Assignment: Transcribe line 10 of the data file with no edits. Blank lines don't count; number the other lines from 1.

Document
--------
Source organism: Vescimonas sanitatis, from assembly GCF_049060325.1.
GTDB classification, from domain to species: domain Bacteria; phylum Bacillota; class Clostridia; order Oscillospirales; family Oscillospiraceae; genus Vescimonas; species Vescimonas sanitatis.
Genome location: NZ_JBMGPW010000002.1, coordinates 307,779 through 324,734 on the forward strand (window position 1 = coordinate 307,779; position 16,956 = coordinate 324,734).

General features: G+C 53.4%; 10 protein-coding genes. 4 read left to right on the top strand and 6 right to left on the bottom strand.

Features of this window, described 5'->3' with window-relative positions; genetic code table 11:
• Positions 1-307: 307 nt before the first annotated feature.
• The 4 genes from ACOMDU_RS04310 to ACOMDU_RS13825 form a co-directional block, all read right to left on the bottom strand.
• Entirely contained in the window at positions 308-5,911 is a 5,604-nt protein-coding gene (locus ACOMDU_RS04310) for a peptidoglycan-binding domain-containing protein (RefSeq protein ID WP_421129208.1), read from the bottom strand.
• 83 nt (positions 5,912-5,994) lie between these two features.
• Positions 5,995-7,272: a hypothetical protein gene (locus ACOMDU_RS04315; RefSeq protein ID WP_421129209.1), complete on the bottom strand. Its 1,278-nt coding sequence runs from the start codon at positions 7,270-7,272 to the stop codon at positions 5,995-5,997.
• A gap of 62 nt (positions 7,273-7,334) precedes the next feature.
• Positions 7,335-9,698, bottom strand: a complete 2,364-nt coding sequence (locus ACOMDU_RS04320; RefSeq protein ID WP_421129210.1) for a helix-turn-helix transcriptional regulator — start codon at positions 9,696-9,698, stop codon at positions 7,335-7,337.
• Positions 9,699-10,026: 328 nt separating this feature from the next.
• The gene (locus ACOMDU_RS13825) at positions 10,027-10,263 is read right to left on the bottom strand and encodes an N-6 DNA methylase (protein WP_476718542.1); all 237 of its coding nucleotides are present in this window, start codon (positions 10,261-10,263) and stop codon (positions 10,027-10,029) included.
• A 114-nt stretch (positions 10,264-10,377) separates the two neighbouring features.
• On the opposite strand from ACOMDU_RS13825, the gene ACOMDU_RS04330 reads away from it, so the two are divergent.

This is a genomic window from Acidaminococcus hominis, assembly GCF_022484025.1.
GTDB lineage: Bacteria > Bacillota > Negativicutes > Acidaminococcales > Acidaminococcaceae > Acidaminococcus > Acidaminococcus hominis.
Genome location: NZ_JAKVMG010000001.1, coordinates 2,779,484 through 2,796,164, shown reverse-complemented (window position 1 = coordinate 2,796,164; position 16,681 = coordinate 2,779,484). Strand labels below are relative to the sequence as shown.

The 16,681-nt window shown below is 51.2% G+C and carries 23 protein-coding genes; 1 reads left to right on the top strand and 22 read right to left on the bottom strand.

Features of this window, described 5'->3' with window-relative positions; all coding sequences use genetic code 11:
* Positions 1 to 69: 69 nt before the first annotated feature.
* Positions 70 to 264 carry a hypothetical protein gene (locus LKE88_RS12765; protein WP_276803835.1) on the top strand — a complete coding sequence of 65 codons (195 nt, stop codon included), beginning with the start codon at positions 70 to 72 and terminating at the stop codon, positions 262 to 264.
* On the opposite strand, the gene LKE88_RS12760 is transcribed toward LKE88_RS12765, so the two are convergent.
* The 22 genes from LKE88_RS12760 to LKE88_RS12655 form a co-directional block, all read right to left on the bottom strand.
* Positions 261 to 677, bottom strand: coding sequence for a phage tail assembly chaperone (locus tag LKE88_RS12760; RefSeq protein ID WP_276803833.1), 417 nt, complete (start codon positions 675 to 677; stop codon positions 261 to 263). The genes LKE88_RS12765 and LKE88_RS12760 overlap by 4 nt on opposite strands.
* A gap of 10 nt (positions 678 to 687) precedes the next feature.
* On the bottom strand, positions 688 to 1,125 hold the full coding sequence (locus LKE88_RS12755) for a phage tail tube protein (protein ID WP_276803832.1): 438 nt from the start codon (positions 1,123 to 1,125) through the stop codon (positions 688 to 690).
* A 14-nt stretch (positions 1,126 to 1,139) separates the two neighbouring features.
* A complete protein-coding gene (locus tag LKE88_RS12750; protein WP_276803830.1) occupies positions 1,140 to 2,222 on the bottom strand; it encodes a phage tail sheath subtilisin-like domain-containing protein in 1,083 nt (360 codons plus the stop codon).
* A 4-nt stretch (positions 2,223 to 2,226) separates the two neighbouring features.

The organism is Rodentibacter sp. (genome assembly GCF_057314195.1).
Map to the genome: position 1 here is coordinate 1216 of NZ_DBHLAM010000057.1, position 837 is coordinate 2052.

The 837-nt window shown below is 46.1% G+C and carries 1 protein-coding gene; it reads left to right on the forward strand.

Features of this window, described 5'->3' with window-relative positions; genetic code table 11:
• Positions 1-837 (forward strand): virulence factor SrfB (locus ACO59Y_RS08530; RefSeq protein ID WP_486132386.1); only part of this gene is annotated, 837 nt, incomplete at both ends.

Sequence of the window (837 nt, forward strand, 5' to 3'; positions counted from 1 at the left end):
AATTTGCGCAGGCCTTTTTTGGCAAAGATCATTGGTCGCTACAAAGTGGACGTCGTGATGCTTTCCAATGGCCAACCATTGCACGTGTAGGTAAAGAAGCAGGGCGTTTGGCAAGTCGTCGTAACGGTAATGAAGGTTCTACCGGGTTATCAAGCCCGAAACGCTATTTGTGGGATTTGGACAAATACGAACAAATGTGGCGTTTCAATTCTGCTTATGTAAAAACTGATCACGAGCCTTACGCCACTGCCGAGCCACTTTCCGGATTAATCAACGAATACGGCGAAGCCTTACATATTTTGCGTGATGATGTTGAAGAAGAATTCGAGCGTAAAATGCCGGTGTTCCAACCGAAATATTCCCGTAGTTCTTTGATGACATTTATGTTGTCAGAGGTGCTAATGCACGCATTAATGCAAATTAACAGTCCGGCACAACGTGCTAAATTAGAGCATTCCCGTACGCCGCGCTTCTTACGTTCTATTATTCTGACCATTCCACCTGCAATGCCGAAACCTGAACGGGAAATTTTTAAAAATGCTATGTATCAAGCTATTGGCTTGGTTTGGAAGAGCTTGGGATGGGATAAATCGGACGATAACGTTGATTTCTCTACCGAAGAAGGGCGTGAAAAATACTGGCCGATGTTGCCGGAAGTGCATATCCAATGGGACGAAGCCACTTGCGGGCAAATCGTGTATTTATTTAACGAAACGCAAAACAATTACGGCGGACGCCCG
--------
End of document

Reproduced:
• Positions 5,995-7,272: a hypothetical protein gene (locus ACOMDU_RS04315; RefSeq protein ID WP_421129209.1), complete on the bottom strand. Its 1,278-nt coding sequence runs from the start codon at positions 7,270-7,272 to the stop codon at positions 5,995-5,997.